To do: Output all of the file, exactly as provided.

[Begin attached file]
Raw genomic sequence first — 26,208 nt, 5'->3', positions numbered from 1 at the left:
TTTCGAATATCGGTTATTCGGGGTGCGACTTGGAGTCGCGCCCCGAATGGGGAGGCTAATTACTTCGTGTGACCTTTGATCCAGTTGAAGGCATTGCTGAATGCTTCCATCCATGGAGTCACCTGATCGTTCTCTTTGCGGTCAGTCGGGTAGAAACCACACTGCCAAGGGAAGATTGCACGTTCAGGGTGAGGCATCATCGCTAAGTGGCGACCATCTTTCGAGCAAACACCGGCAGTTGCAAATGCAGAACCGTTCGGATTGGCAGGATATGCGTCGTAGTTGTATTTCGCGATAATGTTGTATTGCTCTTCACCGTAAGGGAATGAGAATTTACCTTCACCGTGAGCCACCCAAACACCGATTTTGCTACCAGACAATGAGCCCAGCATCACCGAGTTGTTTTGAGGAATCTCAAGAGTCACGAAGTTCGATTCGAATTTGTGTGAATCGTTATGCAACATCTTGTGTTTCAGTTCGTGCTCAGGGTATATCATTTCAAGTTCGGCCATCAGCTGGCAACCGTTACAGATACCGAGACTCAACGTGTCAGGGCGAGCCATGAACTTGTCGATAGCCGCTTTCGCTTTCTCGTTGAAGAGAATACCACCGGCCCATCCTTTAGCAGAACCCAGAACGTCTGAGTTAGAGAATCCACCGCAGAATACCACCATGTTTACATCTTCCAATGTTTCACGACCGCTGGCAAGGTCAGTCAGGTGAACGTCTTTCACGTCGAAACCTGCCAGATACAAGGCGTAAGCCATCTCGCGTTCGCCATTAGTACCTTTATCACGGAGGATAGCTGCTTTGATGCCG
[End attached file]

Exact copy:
Raw genomic sequence first — 26,208 nt, 5'->3', positions numbered from 1 at the left:
TTTCGAATATCGGTTATTCGGGGTGCGACTTGGAGTCGCGCCCCGAATGGGGAGGCTAATTACTTCGTGTGACCTTTGATCCAGTTGAAGGCATTGCTGAATGCTTCCATCCATGGAGTCACCTGATCGTTCTCTTTGCGGTCAGTCGGGTAGAAACCACACTGCCAAGGGAAGATTGCACGTTCAGGGTGAGGCATCATCGCTAAGTGGCGACCATCTTTCGAGCAAACACCGGCAGTTGCAAATGCAGAACCGTTCGGATTGGCAGGATATGCGTCGTAGTTGTATTTCGCGATAATGTTGTATTGCTCTTCACCGTAAGGGAATGAGAATTTACCTTCACCGTGAGCCACCCAAACACCGATTTTGCTACCAGACAATGAGCCCAGCATCACCGAGTTGTTTTGAGGAATCTCAAGAGTCACGAAGTTCGATTCGAATTTGTGTGAATCGTTATGCAACATCTTGTGTTTCAGTTCGTGCTCAGGGTATATCATTTCAAGTTCGGCCATCAGCTGGCAACCGTTACAGATACCGAGACTCAACGTGTCAGGGCGAGCCATGAACTTGTCGATAGCCGCTTTCGCTTTCTCGTTGAAGAGAATACCACCGGCCCATCCTTTAGCAGAACCCAGAACGTCTGAGTTAGAGAATCCACCGCAGAATACCACCATGTTTACATCTTCCAATGTTTCACGACCGCTGGCAAGGTCAGTCAGGTGAACGTCTTTCACGTCGAAACCTGCCAGATACAAGGCGTAAGCCATCTCGCGTTCGCCATTAGTACCTTTATCACGGAGGATAGCTGCTTTGATGCCG